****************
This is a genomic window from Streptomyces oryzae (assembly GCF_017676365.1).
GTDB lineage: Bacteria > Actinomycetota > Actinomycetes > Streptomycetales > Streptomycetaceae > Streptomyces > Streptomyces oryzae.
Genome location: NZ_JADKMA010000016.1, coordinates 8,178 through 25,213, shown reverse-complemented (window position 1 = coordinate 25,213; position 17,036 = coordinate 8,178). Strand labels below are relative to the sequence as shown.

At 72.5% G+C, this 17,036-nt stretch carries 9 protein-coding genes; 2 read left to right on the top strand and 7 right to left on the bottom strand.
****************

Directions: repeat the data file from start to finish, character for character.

This is a genomic window from Streptomyces oryzae (assembly GCF_017676365.1).
GTDB lineage: Bacteria > Actinomycetota > Actinomycetes > Streptomycetales > Streptomycetaceae > Streptomyces > Streptomyces oryzae.
Genome location: NZ_JADKMA010000016.1, coordinates 8,178 through 25,213, shown reverse-complemented (window position 1 = coordinate 25,213; position 17,036 = coordinate 8,178). Strand labels below are relative to the sequence as shown.

At 72.5% G+C, this 17,036-nt stretch carries 9 protein-coding genes; 2 read left to right on the top strand and 7 right to left on the bottom strand.